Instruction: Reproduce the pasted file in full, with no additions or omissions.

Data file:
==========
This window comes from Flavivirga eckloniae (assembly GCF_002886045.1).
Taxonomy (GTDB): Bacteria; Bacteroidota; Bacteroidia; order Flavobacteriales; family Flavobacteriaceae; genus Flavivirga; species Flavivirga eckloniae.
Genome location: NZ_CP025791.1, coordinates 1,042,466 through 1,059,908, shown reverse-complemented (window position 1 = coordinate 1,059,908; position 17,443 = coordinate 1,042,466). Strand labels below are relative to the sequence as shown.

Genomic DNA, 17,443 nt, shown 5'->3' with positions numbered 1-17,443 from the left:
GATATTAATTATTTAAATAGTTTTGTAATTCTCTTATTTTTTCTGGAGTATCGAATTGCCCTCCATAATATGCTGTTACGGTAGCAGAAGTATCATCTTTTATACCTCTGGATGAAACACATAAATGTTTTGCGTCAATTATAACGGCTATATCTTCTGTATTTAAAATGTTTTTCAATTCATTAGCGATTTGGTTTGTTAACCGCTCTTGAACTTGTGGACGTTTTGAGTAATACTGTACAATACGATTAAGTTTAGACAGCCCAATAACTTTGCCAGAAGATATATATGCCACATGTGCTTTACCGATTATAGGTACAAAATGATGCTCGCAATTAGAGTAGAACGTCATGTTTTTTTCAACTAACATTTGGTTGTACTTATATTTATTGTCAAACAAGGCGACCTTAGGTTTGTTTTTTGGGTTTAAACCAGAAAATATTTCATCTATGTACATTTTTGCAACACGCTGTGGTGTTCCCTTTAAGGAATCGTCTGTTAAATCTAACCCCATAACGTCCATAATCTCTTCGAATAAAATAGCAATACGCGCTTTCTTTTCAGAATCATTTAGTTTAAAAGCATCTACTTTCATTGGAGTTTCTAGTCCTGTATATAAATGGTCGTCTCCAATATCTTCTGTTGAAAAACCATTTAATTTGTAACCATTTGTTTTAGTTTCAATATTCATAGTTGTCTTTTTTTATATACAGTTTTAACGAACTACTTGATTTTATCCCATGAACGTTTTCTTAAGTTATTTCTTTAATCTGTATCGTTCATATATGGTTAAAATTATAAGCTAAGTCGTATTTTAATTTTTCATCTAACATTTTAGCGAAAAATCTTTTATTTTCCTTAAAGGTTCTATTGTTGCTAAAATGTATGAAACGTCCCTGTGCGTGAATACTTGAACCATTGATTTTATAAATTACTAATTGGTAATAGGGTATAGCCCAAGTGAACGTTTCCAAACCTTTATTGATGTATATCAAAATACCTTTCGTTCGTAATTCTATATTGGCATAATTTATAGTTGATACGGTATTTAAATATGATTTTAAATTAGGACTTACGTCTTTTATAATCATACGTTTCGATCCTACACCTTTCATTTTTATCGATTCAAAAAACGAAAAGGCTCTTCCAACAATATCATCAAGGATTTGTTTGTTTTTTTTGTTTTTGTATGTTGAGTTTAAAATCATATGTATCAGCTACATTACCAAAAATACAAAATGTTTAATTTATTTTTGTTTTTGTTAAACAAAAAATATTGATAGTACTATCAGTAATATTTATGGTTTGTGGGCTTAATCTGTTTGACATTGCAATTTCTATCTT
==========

This window comes from Flavivirga eckloniae (assembly GCF_002886045.1).
Taxonomy (GTDB): Bacteria; Bacteroidota; Bacteroidia; order Flavobacteriales; family Flavobacteriaceae; genus Flavivirga; species Flavivirga eckloniae.
Genome location: NZ_CP025791.1, coordinates 1,042,466 through 1,059,908, shown reverse-complemented (window position 1 = coordinate 1,059,908; position 17,443 = coordinate 1,042,466). Strand labels below are relative to the sequence as shown.

Genomic DNA, 17,443 nt, shown 5'->3' with positions numbered 1-17,443 from the left:
GATATTAATTATTTAAATAGTTTTGTAATTCTCTTATTTTTTCTGGAGTATCGAATTGCCCTCCATAATATGCTGTTACGGTAGCAGAAGTATCATCTTTTATACCTCTGGATGAAACACATAAATGTTTTGCGTCAATTATAACGGCTATATCTTCTGTATTTAAAATGTTTTTCAATTCATTAGCGATTTGGTTTGTTAACCGCTCTTGAACTTGTGGACGTTTTGAGTAATACTGTACAATACGATTAAGTTTAGACAGCCCAATAACTTTGCCAGAAGATATATATGCCACATGTGCTTTACCGATTATAGGTACAAAATGATGCTCGCAATTAGAGTAGAACGTCATGTTTTTTTCAACTAACATTTGGTTGTACTTATATTTATTGTCAAACAAGGCGACCTTAGGTTTGTTTTTTGGGTTTAAACCAGAAAATATTTCATCTATGTACATTTTTGCAACACGCTGTGGTGTTCCCTTTAAGGAATCGTCTGTTAAATCTAACCCCATAACGTCCATAATCTCTTCGAATAAAATAGCAATACGCGCTTTCTTTTCAGAATCATTTAGTTTAAAAGCATCTACTTTCATTGGAGTTTCTAGTCCTGTATATAAATGGTCGTCTCCAATATCTTCTGTTGAAAAACCATTTAATTTGTAACCATTTGTTTTAGTTTCAATATTCATAGTTGTCTTTTTTTATATACAGTTTTAACGAACTACTTGATTTTATCCCATGAACGTTTTCTTAAGTTATTTCTTTAATCTGTATCGTTCATATATGGTTAAAATTATAAGCTAAGTCGTATTTTAATTTTTCATCTAACATTTTAGCGAAAAATCTTTTATTTTCCTTAAAGGTTCTATTGTTGCTAAAATGTATGAAACGTCCCTGTGCGTGAATACTTGAACCATTGATTTTATAAATTACTAATTGGTAATAGGGTATAGCCCAAGTGAACGTTTCCAAACCTTTATTGATGTATATCAAAATACCTTTCGTTCGTAATTCTATATTGGCATAATTTATAGTTGATACGGTATTTAAATATGATTTTAAATTAGGACTTACGTCTTTTATAATCATACGTTTCGATCCTACACCTTTCATTTTTATCGATTCAAAAAACGAAAAGGCTCTTCCAACAATATCATCAAGGATTTGTTTGTTTTTTTTGTTTTTGTATGTTGAGTTTAAAATCATATGTATCAGCTACATTACCAAAAATACAAAATGTTTAATTTATTTTTGTTTTTGTTAAACAAAAAATATTGATAGTACTATCAGTAATATTTATGGTTTGTGGGCTTAATCTGTTTGACATTGCAATTTCTATCTT